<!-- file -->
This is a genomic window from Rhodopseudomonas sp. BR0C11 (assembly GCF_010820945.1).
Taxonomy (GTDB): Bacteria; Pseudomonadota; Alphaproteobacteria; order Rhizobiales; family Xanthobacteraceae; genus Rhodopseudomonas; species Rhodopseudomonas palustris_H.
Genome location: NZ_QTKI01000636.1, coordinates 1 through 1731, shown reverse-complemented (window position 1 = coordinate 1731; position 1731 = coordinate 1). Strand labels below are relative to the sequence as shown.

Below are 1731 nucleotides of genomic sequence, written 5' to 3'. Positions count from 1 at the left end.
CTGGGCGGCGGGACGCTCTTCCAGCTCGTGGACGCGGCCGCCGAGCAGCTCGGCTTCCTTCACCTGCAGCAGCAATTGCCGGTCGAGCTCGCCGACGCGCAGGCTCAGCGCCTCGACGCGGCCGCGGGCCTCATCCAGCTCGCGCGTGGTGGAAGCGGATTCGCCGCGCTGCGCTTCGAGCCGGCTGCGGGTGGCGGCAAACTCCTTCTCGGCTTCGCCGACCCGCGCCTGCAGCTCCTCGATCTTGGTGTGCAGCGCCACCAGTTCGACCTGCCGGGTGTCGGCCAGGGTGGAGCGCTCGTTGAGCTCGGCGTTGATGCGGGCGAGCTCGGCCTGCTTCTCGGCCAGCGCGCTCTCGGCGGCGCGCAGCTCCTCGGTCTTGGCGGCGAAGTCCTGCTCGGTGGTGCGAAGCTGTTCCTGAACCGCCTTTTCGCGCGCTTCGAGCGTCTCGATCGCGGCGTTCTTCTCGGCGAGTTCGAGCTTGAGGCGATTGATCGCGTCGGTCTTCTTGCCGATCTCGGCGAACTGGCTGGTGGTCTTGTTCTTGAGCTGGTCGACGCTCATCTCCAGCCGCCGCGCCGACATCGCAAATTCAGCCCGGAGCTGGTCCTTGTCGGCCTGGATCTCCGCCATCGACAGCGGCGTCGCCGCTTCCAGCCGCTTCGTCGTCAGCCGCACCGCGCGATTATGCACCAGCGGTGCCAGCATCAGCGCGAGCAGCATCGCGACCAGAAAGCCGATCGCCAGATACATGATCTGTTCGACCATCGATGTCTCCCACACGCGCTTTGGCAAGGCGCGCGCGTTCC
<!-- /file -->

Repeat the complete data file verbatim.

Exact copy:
This is a genomic window from Rhodopseudomonas sp. BR0C11 (assembly GCF_010820945.1).
Taxonomy (GTDB): Bacteria; Pseudomonadota; Alphaproteobacteria; order Rhizobiales; family Xanthobacteraceae; genus Rhodopseudomonas; species Rhodopseudomonas palustris_H.
Genome location: NZ_QTKI01000636.1, coordinates 1 through 1731, shown reverse-complemented (window position 1 = coordinate 1731; position 1731 = coordinate 1). Strand labels below are relative to the sequence as shown.

Below are 1731 nucleotides of genomic sequence, written 5' to 3'. Positions count from 1 at the left end.
CTGGGCGGCGGGACGCTCTTCCAGCTCGTGGACGCGGCCGCCGAGCAGCTCGGCTTCCTTCACCTGCAGCAGCAATTGCCGGTCGAGCTCGCCGACGCGCAGGCTCAGCGCCTCGACGCGGCCGCGGGCCTCATCCAGCTCGCGCGTGGTGGAAGCGGATTCGCCGCGCTGCGCTTCGAGCCGGCTGCGGGTGGCGGCAAACTCCTTCTCGGCTTCGCCGACCCGCGCCTGCAGCTCCTCGATCTTGGTGTGCAGCGCCACCAGTTCGACCTGCCGGGTGTCGGCCAGGGTGGAGCGCTCGTTGAGCTCGGCGTTGATGCGGGCGAGCTCGGCCTGCTTCTCGGCCAGCGCGCTCTCGGCGGCGCGCAGCTCCTCGGTCTTGGCGGCGAAGTCCTGCTCGGTGGTGCGAAGCTGTTCCTGAACCGCCTTTTCGCGCGCTTCGAGCGTCTCGATCGCGGCGTTCTTCTCGGCGAGTTCGAGCTTGAGGCGATTGATCGCGTCGGTCTTCTTGCCGATCTCGGCGAACTGGCTGGTGGTCTTGTTCTTGAGCTGGTCGACGCTCATCTCCAGCCGCCGCGCCGACATCGCAAATTCAGCCCGGAGCTGGTCCTTGTCGGCCTGGATCTCCGCCATCGACAGCGGCGTCGCCGCTTCCAGCCGCTTCGTCGTCAGCCGCACCGCGCGATTATGCACCAGCGGTGCCAGCATCAGCGCGAGCAGCATCGCGACCAGAAAGCCGATCGCCAGATACATGATCTGTTCGACCATCGATGTCTCCCACACGCGCTTTGGCAAGGCGCGCGCGTTCC